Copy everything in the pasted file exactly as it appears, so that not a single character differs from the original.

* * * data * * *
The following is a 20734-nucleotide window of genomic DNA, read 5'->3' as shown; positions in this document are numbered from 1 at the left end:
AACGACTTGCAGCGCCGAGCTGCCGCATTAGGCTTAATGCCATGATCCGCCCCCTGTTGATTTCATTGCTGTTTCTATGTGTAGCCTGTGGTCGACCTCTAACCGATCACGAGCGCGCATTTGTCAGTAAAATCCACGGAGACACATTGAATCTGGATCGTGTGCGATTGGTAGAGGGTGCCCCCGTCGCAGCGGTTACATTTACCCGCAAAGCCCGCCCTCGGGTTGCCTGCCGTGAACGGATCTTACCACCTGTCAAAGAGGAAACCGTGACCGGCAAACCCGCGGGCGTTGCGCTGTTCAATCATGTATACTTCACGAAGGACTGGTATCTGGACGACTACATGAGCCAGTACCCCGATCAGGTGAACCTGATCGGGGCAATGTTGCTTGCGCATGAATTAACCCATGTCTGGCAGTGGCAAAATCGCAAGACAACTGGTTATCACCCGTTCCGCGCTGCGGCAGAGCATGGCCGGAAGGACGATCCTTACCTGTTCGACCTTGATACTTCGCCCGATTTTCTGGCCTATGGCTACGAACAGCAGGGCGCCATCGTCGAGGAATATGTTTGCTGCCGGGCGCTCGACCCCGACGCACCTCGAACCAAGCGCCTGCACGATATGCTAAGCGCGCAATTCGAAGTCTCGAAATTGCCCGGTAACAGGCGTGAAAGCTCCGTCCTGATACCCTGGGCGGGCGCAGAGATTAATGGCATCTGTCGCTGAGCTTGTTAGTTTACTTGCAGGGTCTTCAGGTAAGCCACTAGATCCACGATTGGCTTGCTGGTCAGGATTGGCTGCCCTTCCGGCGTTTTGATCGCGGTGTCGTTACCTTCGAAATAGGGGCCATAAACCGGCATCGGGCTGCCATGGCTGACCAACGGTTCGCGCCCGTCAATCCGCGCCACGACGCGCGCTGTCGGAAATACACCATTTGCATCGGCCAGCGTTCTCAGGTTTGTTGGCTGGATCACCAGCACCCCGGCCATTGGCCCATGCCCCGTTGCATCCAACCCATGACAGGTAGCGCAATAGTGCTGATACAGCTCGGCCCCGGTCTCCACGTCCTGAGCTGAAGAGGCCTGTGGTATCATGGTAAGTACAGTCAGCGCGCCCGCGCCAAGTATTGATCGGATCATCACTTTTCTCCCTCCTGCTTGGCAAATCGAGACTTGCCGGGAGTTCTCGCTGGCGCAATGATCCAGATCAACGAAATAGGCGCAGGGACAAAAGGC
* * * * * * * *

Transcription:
The following is a 20734-nucleotide window of genomic DNA, read 5'->3' as shown; positions in this document are numbered from 1 at the left end:
AACGACTTGCAGCGCCGAGCTGCCGCATTAGGCTTAATGCCATGATCCGCCCCCTGTTGATTTCATTGCTGTTTCTATGTGTAGCCTGTGGTCGACCTCTAACCGATCACGAGCGCGCATTTGTCAGTAAAATCCACGGAGACACATTGAATCTGGATCGTGTGCGATTGGTAGAGGGTGCCCCCGTCGCAGCGGTTACATTTACCCGCAAAGCCCGCCCTCGGGTTGCCTGCCGTGAACGGATCTTACCACCTGTCAAAGAGGAAACCGTGACCGGCAAACCCGCGGGCGTTGCGCTGTTCAATCATGTATACTTCACGAAGGACTGGTATCTGGACGACTACATGAGCCAGTACCCCGATCAGGTGAACCTGATCGGGGCAATGTTGCTTGCGCATGAATTAACCCATGTCTGGCAGTGGCAAAATCGCAAGACAACTGGTTATCACCCGTTCCGCGCTGCGGCAGAGCATGGCCGGAAGGACGATCCTTACCTGTTCGACCTTGATACTTCGCCCGATTTTCTGGCCTATGGCTACGAACAGCAGGGCGCCATCGTCGAGGAATATGTTTGCTGCCGGGCGCTCGACCCCGACGCACCTCGAACCAAGCGCCTGCACGATATGCTAAGCGCGCAATTCGAAGTCTCGAAATTGCCCGGTAACAGGCGTGAAAGCTCCGTCCTGATACCCTGGGCGGGCGCAGAGATTAATGGCATCTGTCGCTGAGCTTGTTAGTTTACTTGCAGGGTCTTCAGGTAAGCCACTAGATCCACGATTGGCTTGCTGGTCAGGATTGGCTGCCCTTCCGGCGTTTTGATCGCGGTGTCGTTACCTTCGAAATAGGGGCCATAAACCGGCATCGGGCTGCCATGGCTGACCAACGGTTCGCGCCCGTCAATCCGCGCCACGACGCGCGCTGTCGGAAATACACCATTTGCATCGGCCAGCGTTCTCAGGTTTGTTGGCTGGATCACCAGCACCCCGGCCATTGGCCCATGCCCCGTTGCATCCAACCCATGACAGGTAGCGCAATAGTGCTGATACAGCTCGGCCCCGGTCTCCACGTCCTGAGCTGAAGAGGCCTGTGGTATCATGGTAAGTACAGTCAGCGCGCCCGCGCCAAGTATTGATCGGATCATCACTTTTCTCCCTCCTGCTTGGCAAATCGAGACTTGCCGGGAGTTCTCGCTGGCGCAATGATCCAGATCAACGAAATAGGCGCAGGGACAAAAGGC